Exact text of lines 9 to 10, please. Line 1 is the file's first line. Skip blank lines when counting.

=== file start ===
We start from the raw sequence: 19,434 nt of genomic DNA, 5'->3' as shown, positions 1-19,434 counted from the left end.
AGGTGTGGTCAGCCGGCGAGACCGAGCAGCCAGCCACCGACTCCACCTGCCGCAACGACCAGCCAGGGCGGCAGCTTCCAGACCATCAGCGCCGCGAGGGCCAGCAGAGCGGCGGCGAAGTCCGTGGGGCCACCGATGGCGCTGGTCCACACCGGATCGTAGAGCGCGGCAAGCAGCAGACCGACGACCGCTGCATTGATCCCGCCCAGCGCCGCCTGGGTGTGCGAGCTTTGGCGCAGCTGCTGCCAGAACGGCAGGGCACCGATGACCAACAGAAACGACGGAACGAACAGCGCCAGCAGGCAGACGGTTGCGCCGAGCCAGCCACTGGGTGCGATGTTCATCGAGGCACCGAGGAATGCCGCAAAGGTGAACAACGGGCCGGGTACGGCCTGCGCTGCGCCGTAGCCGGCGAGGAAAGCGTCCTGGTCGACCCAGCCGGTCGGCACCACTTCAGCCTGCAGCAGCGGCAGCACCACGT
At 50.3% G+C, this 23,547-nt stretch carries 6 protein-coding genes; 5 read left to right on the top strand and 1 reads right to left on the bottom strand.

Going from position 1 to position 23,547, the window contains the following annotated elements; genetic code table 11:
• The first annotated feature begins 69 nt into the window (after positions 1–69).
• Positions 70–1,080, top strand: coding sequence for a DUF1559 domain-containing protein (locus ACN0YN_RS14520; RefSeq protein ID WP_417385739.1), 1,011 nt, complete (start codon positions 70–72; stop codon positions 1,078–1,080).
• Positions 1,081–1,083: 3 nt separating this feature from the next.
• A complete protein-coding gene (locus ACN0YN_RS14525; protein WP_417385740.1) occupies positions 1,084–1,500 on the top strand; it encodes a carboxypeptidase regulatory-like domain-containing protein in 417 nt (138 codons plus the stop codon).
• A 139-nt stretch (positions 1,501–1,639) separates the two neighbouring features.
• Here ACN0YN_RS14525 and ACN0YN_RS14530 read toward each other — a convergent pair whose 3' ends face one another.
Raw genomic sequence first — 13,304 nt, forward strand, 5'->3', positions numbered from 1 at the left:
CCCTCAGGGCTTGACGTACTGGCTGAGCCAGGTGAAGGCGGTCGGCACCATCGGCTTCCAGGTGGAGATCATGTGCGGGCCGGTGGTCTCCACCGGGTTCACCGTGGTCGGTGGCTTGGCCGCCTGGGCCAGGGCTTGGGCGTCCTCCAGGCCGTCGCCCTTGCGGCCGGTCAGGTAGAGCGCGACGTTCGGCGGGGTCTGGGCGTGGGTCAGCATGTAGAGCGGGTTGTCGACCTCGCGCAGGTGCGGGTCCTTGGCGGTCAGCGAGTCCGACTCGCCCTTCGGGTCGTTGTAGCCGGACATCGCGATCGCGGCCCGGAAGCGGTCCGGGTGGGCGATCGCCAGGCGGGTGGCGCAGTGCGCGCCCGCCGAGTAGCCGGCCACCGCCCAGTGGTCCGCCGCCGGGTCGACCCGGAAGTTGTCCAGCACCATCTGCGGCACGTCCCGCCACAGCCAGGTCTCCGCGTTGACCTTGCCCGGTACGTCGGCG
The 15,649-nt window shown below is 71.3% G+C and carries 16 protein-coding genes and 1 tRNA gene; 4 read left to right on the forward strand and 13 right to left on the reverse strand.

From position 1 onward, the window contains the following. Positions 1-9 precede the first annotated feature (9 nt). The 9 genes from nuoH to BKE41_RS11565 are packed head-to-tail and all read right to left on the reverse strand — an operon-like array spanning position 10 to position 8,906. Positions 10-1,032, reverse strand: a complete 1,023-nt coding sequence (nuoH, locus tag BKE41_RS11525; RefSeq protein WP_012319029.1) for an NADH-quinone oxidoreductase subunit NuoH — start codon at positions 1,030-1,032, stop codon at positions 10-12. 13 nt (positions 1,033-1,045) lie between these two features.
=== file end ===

• A 139-nt stretch (positions 1,501–1,639) separates the two neighbouring features.
• Here ACN0YN_RS14525 and ACN0YN_RS14530 read toward each other — a convergent pair whose 3' ends face one another.